“They’re called ‘ghost forests,’ so I wanted to bring a ghost forest to raise awareness about this phenomenon,” she added, noting that more than 50 percent of Atlantic white cedars on the U.S. Eastern Seaboard have been lost.
The evergreen trees, found in swamps, help control floodwaters and stream bank erosion, absorb pollution and provide a habitat for animals such as frogs, owls, snakes and birds. In Colonial times, the rot-resistant wood was used to build homes, fences and furniture.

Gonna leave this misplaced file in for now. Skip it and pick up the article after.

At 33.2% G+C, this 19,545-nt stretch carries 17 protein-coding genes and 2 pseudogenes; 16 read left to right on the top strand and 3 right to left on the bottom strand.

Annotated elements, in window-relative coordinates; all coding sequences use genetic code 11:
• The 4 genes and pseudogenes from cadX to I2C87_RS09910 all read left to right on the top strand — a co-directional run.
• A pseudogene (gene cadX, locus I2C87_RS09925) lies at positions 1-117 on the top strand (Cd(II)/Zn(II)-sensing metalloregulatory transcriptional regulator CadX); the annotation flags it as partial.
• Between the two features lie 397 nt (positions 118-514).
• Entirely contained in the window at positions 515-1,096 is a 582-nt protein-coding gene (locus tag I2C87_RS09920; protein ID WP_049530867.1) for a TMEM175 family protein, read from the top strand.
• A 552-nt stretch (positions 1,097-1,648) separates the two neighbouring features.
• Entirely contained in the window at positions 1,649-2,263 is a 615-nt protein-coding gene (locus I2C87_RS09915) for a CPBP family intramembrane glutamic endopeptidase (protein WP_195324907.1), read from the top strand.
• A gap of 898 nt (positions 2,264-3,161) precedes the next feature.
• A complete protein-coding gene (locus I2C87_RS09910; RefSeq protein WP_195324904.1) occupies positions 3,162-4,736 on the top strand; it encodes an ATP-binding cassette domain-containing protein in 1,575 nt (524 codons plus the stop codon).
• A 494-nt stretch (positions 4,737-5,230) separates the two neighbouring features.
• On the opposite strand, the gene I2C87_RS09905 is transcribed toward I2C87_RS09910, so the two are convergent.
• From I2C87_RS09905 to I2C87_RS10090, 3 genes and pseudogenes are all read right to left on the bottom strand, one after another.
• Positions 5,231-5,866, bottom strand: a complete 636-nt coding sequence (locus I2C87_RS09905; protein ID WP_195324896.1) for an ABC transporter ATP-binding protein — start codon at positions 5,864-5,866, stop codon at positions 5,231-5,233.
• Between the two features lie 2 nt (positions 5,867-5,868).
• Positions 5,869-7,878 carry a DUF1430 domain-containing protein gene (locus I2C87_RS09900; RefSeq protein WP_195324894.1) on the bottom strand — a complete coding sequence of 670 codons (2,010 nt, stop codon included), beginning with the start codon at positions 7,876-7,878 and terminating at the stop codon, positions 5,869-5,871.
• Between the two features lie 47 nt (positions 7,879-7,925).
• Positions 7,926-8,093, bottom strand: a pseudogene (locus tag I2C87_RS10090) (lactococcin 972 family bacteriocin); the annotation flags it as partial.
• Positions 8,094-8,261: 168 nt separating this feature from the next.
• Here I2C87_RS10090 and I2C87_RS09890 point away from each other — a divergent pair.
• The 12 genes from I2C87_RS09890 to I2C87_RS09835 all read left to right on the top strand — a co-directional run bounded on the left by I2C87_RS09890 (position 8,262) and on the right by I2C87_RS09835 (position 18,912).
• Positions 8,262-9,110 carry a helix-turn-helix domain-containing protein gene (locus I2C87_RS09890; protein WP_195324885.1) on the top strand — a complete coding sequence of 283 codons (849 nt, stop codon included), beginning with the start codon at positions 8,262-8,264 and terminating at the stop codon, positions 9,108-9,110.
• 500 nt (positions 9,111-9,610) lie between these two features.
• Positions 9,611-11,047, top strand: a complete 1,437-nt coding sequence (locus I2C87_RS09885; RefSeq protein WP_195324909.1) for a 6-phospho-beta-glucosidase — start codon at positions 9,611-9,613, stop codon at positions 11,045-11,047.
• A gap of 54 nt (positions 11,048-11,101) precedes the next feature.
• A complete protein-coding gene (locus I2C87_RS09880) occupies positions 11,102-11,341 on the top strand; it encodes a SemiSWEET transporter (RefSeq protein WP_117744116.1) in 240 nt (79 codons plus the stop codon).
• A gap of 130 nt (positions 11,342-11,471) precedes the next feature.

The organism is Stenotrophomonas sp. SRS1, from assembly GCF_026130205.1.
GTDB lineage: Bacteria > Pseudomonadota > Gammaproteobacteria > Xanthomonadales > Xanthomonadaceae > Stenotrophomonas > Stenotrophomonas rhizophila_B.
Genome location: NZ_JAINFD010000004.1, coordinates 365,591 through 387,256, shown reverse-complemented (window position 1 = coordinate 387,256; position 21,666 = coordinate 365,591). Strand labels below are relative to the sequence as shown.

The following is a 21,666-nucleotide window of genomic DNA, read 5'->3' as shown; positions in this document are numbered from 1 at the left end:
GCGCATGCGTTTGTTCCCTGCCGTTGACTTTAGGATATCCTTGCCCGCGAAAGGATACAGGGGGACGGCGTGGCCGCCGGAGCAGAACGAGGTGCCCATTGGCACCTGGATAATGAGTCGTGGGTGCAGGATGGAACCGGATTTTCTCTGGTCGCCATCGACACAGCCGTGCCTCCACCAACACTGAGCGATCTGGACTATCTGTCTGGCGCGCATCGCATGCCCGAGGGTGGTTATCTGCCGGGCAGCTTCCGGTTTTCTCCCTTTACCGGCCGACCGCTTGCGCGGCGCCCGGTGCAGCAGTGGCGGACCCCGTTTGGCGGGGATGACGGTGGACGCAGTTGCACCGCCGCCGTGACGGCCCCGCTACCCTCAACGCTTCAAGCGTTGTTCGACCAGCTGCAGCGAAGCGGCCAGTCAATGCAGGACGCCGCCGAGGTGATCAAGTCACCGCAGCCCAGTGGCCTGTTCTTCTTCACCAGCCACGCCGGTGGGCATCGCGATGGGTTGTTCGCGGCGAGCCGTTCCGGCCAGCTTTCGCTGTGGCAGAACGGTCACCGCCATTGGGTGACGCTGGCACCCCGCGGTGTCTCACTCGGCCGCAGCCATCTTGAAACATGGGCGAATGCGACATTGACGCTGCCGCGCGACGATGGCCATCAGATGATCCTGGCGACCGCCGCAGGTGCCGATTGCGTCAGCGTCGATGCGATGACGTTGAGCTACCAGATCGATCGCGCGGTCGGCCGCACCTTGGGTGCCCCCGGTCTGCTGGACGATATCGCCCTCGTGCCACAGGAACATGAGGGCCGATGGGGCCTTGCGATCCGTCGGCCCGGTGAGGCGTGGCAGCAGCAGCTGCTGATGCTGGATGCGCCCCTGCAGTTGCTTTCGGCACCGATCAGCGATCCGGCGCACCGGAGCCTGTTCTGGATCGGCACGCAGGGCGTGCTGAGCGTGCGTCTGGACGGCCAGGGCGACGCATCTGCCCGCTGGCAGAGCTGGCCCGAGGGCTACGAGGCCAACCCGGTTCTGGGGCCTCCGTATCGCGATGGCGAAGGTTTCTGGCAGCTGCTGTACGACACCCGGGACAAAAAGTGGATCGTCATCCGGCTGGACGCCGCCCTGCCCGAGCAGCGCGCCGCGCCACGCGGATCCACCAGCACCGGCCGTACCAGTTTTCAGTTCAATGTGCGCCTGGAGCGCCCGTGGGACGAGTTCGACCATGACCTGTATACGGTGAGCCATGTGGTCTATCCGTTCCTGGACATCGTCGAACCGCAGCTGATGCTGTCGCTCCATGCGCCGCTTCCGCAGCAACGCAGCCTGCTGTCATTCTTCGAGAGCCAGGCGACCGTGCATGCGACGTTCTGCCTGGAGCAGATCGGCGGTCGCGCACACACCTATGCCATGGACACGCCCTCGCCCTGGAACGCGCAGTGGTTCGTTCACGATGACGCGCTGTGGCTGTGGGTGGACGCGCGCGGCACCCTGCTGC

The trees in the installation, which are about 40 feet tall and some of them 80 years old, are from the Pine Barrens area of New Jersey, which is about 100 miles from downtown Manhattan.
Lin’s exhibit also features a soundscape of birds and other animals that used to be commonly seen in Manhattan. (The soundscape can be found at the website madisonsquarepark.org.)
The exhibit in Madison Square Park, in the shadow of the Empire State Building, will be displayed until November 14.